Parenting Without Tags
With time and experience, each parent develops confidence and begins to trust his or her own parenting style. But this post is for parents who have just discovered, or are on their way to discovering, that nothing quite prepares you for the job in store for you.
The first question I am asked when I go to a gathering with my two brats is whether I am a working mom or a ‘housewife’. This question, I believe, is the first step to ‘tagging’ me – by people who are biased towards or against my way of raising my kids. Either way, I am usually always irked by the question, to a point where I have even ignored it a couple of times.
Firstly, if there were to be a profession by name of “Stay-at-home-Mom”, it would be researched as the most skilled of all professions – after all, it is akin to raising the future of the world! So anyone who scoffs or suddenly loses interest in your conversation after you have declared thus is someone who doesn’t have much foresight.
In the other end of the spectrum, you’ll find (more often than not) people scrunching their brows in disagreement when you say you pursue a corporate career full-time. And God forbid you answer the most obvious question with, “They go to a day care….”!! You are then branded as a career minded woman who tortures the poor kids and husband for material gains. Something I have encountered as a working mother.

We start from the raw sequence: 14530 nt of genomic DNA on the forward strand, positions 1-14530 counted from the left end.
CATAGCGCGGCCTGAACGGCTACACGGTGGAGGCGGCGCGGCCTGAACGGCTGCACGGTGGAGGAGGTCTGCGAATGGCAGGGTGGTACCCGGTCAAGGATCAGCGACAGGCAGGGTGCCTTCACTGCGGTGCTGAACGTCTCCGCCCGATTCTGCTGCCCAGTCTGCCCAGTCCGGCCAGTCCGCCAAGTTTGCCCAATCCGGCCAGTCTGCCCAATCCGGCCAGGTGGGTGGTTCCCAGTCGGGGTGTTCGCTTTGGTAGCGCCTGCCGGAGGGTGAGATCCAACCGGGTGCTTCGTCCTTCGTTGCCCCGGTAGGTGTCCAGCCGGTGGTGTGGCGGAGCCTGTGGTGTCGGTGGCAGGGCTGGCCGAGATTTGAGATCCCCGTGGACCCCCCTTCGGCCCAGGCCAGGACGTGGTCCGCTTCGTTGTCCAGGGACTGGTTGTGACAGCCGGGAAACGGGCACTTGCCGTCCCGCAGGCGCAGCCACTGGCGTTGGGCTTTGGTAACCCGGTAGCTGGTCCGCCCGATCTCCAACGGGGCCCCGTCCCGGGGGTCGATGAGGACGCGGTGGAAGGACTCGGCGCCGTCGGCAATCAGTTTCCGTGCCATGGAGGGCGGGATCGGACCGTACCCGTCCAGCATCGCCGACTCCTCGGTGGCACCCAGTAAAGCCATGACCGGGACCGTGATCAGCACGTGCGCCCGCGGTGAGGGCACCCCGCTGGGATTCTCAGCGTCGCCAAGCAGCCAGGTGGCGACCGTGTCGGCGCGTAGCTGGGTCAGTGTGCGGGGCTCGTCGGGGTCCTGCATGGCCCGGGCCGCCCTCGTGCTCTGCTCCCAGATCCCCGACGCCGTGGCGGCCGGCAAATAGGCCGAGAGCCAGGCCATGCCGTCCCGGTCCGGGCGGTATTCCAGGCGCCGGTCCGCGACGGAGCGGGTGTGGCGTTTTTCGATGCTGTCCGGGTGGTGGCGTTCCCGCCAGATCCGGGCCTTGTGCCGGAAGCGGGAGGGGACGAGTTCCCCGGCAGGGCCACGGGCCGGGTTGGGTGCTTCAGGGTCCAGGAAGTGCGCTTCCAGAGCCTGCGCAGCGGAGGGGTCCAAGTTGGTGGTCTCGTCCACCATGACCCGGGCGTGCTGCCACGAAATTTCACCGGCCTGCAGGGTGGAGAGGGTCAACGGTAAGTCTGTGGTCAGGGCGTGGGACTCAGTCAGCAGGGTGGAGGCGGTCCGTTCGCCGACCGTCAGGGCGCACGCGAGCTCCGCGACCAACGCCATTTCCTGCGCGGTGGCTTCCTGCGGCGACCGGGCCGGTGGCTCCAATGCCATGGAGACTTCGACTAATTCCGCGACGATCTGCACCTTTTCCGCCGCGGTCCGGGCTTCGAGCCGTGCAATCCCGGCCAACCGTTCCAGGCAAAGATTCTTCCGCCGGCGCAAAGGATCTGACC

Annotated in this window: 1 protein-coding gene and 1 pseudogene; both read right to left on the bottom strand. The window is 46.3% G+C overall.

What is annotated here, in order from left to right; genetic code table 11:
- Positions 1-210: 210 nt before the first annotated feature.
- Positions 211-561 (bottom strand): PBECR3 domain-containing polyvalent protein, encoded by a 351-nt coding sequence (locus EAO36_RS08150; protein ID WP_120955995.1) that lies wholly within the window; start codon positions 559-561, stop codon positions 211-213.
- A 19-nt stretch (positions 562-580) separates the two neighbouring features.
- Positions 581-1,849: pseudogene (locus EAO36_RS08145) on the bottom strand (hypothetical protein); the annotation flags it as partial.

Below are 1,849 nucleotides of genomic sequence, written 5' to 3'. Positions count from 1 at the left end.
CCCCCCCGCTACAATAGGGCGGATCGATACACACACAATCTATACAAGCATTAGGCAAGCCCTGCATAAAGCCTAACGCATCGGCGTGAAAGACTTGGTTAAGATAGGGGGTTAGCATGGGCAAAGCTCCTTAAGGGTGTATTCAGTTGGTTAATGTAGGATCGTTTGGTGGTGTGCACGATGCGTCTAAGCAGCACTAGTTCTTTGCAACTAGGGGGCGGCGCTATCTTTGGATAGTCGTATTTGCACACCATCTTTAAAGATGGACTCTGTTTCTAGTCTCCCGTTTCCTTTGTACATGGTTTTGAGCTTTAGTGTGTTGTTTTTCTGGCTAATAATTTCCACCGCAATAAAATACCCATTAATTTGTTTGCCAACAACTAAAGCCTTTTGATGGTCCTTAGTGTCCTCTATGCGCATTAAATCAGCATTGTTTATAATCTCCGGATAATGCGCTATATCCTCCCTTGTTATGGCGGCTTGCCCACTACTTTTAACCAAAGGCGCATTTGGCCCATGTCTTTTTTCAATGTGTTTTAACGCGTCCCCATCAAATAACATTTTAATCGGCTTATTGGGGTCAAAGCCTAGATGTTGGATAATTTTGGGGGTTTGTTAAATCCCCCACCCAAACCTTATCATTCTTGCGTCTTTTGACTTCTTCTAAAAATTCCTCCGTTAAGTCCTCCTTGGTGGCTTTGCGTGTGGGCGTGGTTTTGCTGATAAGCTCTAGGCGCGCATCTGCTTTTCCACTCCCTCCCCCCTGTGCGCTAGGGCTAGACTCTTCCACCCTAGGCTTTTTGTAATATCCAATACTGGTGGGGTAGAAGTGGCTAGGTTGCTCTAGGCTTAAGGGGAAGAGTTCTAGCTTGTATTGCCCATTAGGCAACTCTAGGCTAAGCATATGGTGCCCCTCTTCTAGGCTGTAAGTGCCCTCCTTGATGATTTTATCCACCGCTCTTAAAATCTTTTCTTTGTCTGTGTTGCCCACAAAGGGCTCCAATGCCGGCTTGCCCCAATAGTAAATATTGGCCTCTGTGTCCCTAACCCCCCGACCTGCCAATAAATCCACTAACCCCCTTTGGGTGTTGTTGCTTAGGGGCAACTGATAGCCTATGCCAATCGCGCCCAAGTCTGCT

Secondly, each parent is unique – whether stay-at-home, or juggling a career. No two parents approach a situation in an identical manner. Yes, we may have influences (most of the time, our own mothers / fathers) but we are as different as they come! Yet another reason why generalizing anyone by unfair ‘tags’ is infuriating.
With my first child, I was ridden with guilt, for having to leave a toddler with strangers (so what if they were highly educated, and were specialists in child-care) for the major part of the day. Especially when she fell ill, I would go into bouts of depression, creating more misery for everyone around me. But with time, my daughter grew to love the day care, and the teachers there. In fact, I believe the transition from day care to formal school was much easier on her because she was already used to independence. Finally, things started looking up, as I realized that my daughter was just as bubbly, just as cheerful, just as intelligent, as the others in her age (contrary to what many ‘well-wishers’ had warned me before she started day care).
Hence, when I was faced with the same challenge second time round with kiddo no. 2, things fell into place much sooner. I was much more confident, much more sensible and definitely felt much less guilty than I was, with my first child.
A few things to remember for parents who have to leave their kids behind for a few hours each day:
- Look out for a day care much before you actually need one. I started scrounging the neighborhood a good three months before my actual need. This ensured I did not compromise on the safety or quality aspect of the day care in a hurry. Ditto when you hire a help for home.